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NBA Breakout Players: Kentavious Caldwell-Pope could challenge for Most Improved Player

With what Stan Van Gundy has done to the roster, Kentavious Caldwell-Pope has a chance to break out.

Raj Mehta-USA TODAY Sports

With the NBA season fast approaching, SB Nation NBA is highlighting players believed to be break out this season. This is DBB's submission.

Stan Van Gundy now has his own team. All that is left from what he inherited is Brandon Jennings, Andre Drummond, and Kentavious Caldwell-Pope. After trading for Reggie Jackson and making more moves this offseason, Van Gundy has his team. But while people are talking about how Jackson and Drummond are going to thrive, people might be overlooking KCP.

All but two basic stats went up for KCP last year from his rookie year: free throw percentage and blocks. Obviously fouls and turnovers going up aren't exactly a good thing, but it is still true. Though his numbers went up, he could have had a better year.

Catch and Shoot vs. Pull-up

In his rookie year (which was not under coach Van Gundy), most of KCP's shots (close to half -- 44.0-percent) were catch and shoot. He didn't make them at a great rate, only converting 33.7-percent of them. He was not very good off the dribble though. If he dribbled once, his shooting percentage dropped down to 33.3-percent. If he dribbled twice, it went back up to 39.1-percent. But if he got dribble happy (between three and six dribbles), it dropped down to 30-percent.

In his second year, KCP was a more rounded player. His catch and shoot attempts dropped to 39 percent of his attempts, but he raised the conversion rate up to 37 percent. In Van Gundy's system, KCP was asked to initiate his own offense at times which resulted in his pull-up attempts jumping to 30.2-percent (up from 21.8-percent). Though he still is better as a catch and shoot shooter, he did raise those percentages to 34.7-percent. If he dribbled once, he made 41.0-percent of them. Twice, up to 44.4-percent. But if he gets dribble happy again, it drops to 31.3-percent.

Less Initiating the Offense

This all matters because though KCP will be asked to initiate the offense at times (Jackson can't be the only guy with the ball in his hands), the players Van Gundy has assembled may dwindle down the frequency of such opportunities. The pick-and-roll will be a staple of the offense. As such, KCP and two other shooters will be roaming around the perimeter and looking for cuts to the basket. KCP was assisted on 70.8-percent of his makes last year. says he made 251 jump shots (of various types). Based on the assist percentage of each of those types, about 188 of those were assisted. He was assisted on 276 makes overall. So that means about 88 shots were made by KCP where he was assisted on a basket that wasn't a jump shot - a layup, dunk, etc. Those are all the results of strong cuts to the basket.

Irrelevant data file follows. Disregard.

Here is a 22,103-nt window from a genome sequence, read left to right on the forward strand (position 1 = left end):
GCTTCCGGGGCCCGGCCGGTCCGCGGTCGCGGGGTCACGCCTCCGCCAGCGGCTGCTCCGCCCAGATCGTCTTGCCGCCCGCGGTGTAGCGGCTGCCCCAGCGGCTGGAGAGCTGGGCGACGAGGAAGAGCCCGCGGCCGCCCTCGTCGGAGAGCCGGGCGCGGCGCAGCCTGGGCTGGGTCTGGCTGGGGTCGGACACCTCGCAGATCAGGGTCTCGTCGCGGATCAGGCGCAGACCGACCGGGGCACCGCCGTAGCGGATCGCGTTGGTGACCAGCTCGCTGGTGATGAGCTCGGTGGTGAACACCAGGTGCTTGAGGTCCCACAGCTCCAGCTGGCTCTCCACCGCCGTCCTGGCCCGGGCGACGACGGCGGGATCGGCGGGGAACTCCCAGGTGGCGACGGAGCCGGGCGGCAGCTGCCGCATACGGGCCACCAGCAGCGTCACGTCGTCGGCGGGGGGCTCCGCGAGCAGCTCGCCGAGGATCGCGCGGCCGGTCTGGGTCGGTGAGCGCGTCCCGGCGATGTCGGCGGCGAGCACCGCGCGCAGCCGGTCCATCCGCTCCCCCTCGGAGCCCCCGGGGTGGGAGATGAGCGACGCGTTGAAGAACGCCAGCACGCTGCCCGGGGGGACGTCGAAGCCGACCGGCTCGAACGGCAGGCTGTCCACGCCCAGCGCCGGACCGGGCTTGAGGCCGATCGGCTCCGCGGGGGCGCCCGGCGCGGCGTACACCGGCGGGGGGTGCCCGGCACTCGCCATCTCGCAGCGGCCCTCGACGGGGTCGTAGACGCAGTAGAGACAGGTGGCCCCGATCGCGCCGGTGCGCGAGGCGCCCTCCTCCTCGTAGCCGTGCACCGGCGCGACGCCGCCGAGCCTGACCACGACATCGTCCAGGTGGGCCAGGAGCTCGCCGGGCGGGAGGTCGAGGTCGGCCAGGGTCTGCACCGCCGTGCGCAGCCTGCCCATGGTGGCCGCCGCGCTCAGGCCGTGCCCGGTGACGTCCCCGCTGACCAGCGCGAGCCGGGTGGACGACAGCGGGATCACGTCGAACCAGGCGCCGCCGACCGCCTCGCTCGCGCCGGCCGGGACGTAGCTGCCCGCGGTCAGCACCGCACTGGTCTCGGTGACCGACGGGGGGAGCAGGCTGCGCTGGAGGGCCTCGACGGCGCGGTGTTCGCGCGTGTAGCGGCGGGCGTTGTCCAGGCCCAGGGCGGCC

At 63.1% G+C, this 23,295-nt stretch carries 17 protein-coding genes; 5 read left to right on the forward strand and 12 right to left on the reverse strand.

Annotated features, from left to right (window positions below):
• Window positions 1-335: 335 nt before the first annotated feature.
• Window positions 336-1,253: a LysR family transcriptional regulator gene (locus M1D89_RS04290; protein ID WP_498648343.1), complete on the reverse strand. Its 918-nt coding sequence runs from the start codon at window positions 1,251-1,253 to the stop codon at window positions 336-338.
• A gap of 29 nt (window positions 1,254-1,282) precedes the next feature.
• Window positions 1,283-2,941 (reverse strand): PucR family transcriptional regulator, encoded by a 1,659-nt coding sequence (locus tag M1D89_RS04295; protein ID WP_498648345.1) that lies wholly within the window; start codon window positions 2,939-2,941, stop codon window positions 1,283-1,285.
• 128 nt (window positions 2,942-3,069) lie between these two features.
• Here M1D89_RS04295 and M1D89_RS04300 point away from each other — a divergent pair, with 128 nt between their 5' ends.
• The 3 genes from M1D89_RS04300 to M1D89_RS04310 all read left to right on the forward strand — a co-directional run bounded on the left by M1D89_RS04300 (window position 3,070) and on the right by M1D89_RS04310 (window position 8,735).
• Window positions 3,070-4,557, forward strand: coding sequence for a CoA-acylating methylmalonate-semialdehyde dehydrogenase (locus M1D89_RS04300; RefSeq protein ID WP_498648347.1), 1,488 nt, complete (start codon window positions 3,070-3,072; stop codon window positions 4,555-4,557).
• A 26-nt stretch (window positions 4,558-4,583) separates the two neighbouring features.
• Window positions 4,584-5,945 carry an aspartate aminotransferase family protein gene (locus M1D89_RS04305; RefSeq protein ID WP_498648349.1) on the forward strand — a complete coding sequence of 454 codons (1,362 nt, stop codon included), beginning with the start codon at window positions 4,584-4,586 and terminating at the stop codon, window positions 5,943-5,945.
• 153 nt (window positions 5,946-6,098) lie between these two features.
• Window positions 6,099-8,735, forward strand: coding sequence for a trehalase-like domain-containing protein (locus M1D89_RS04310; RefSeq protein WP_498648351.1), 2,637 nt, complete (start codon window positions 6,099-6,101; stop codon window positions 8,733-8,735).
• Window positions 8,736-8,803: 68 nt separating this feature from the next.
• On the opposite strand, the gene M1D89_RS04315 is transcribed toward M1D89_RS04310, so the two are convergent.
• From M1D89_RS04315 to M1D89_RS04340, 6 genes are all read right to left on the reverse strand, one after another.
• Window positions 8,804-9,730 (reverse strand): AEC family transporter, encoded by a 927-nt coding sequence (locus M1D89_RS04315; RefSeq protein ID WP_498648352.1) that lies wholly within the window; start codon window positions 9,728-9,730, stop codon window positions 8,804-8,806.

Home vs. Road

KCP's splits last year between home and road were about the same as the difference in temperature between the light and dark side of the moon -- at least offensively. At home he had shooting splits of 44.5/39.4/67.3. On the road: 35.0/28.0/74.5. Rebounding, assists, turnovers, steals, blocks and fouls all stayed relatively the same. Though not a huge difference, he did play two minutes fewer per game on the road.

The difference in his rookie year was not so drastic (41.0/32.6/73.9 at home vs. 38.4/31.3/78.9 on the road). But outside of that, what is more important is the types of shots he's taken, the frequency in which he takes them, and how well he is at converting them.

Though there is no evidence to back it up nor any to refute it, to my knowledge, but most players don't sustain such varied splits between home and road play. It is probably safe to believe that in 2015-16, KCP's splits will not be so drastic. If he can keep them close to his home stats from last year, he'll be something to watch.

Small Sample Size of Hope

In the last 15 games of the year (because won't let me do 16), he shot 39.5-percent on catch and shoot attempts (+2.7-percent). He even shot better on his pullups, converting them at a 38.6-percent clip (+3.9-percent). Now, are these upticks because of a more cohesive unit, or because he got the reps in the first part of the season and was progressively getting better? Who knows. In that lovely 12-4 run PSE, he only had splits of 32.8 and 38.0 percent respectively. But there's some hope to pull from the last 15 games.

Van Gundy's Staff

Van Gundy has been putting together quite a large coaching and executive staff. They have all of the same data we can use plus some. He also has hired David Hopla as a shooting coach who is sure to help KCP. It is very likely that after looking over the tape and consulting with his staff, he will have an even better idea on where KCP needs to be to be most successful.

If KCP breaks out...

Beware of the Pistons! There is already a great chemistry between Drummond and Jackson and ESPN has said they're most likely to be first time All-Stars. On paper, Marcus Morris and Ersan Ilyasova are upgrades over Caron Butler, Tayshaun Prince, and the shooting of Greg Monroe. If this team clicks as it should (on paper), and KCP solves the home and road splits plus takes another step forward overall, the Pistons will be one very good offensive team.

What do you think, fellow fans? Do you think KCP could be the one to break out on this team?